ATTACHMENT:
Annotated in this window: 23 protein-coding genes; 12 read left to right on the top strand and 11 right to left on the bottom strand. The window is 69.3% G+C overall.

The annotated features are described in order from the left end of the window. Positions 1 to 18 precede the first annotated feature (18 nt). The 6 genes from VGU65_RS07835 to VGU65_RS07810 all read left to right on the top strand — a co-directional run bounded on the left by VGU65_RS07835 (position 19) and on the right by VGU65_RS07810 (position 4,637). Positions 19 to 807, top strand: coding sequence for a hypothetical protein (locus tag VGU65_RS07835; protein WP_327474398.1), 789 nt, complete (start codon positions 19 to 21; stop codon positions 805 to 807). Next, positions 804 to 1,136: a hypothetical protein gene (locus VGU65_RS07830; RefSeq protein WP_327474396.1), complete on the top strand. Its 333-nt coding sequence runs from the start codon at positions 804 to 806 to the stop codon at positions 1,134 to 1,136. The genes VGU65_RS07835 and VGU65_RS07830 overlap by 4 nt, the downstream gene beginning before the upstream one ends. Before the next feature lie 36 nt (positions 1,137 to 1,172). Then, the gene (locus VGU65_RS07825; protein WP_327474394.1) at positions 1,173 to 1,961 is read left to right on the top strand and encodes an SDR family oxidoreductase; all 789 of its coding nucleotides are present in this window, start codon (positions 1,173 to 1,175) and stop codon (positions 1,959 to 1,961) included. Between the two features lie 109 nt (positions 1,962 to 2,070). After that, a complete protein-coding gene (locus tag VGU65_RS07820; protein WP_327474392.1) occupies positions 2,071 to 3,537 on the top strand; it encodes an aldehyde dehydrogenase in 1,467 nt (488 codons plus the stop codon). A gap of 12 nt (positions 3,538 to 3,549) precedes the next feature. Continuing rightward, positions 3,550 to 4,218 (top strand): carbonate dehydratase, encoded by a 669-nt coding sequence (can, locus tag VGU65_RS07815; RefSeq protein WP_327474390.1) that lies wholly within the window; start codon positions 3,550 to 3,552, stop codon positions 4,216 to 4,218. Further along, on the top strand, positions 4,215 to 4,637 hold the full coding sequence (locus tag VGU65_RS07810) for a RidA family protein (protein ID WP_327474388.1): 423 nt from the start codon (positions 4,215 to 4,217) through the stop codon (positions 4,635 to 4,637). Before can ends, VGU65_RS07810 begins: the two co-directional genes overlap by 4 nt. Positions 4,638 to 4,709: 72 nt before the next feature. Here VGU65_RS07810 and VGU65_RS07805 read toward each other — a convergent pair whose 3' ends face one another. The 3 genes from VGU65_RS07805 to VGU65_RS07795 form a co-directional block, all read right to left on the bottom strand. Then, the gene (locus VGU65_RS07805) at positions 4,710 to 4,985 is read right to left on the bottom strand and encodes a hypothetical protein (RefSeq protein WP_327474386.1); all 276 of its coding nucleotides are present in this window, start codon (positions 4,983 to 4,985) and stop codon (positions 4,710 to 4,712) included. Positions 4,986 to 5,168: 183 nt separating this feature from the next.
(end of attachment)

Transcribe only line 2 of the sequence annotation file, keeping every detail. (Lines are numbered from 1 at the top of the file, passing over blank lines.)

The annotated features are described in order from the left end of the window. Positions 1 to 18 precede the first annotated feature (18 nt). The 6 genes from VGU65_RS07835 to VGU65_RS07810 all read left to right on the top strand — a co-directional run bounded on the left by VGU65_RS07835 (position 19) and on the right by VGU65_RS07810 (position 4,637). Positions 19 to 807, top strand: coding sequence for a hypothetical protein (locus tag VGU65_RS07835; protein WP_327474398.1), 789 nt, complete (start codon positions 19 to 21; stop codon positions 805 to 807). Next, positions 804 to 1,136: a hypothetical protein gene (locus VGU65_RS07830; RefSeq protein WP_327474396.1), complete on the top strand. Its 333-nt coding sequence runs from the start codon at positions 804 to 806 to the stop codon at positions 1,134 to 1,136. The genes VGU65_RS07835 and VGU65_RS07830 overlap by 4 nt, the downstream gene beginning before the upstream one ends. Before the next feature lie 36 nt (positions 1,137 to 1,172). Then, the gene (locus VGU65_RS07825; protein WP_327474394.1) at positions 1,173 to 1,961 is read left to right on the top strand and encodes an SDR family oxidoreductase; all 789 of its coding nucleotides are present in this window, start codon (positions 1,173 to 1,175) and stop codon (positions 1,959 to 1,961) included. Between the two features lie 109 nt (positions 1,962 to 2,070). After that, a complete protein-coding gene (locus tag VGU65_RS07820; protein WP_327474392.1) occupies positions 2,071 to 3,537 on the top strand; it encodes an aldehyde dehydrogenase in 1,467 nt (488 codons plus the stop codon). A gap of 12 nt (positions 3,538 to 3,549) precedes the next feature. Continuing rightward, positions 3,550 to 4,218 (top strand): carbonate dehydratase, encoded by a 669-nt coding sequence (can, locus tag VGU65_RS07815; RefSeq protein WP_327474390.1) that lies wholly within the window; start codon positions 3,550 to 3,552, stop codon positions 4,216 to 4,218. Further along, on the top strand, positions 4,215 to 4,637 hold the full coding sequence (locus tag VGU65_RS07810) for a RidA family protein (protein ID WP_327474388.1): 423 nt from the start codon (positions 4,215 to 4,217) through the stop codon (positions 4,635 to 4,637). Before can ends, VGU65_RS07810 begins: the two co-directional genes overlap by 4 nt. Positions 4,638 to 4,709: 72 nt before the next feature. Here VGU65_RS07810 and VGU65_RS07805 read toward each other — a convergent pair whose 3' ends face one another. The 3 genes from VGU65_RS07805 to VGU65_RS07795 form a co-directional block, all read right to left on the bottom strand. Then, the gene (locus VGU65_RS07805) at positions 4,710 to 4,985 is read right to left on the bottom strand and encodes a hypothetical protein (RefSeq protein WP_327474386.1); all 276 of its coding nucleotides are present in this window, start codon (positions 4,983 to 4,985) and stop codon (positions 4,710 to 4,712) included. Positions 4,986 to 5,168: 183 nt separating this feature from the next.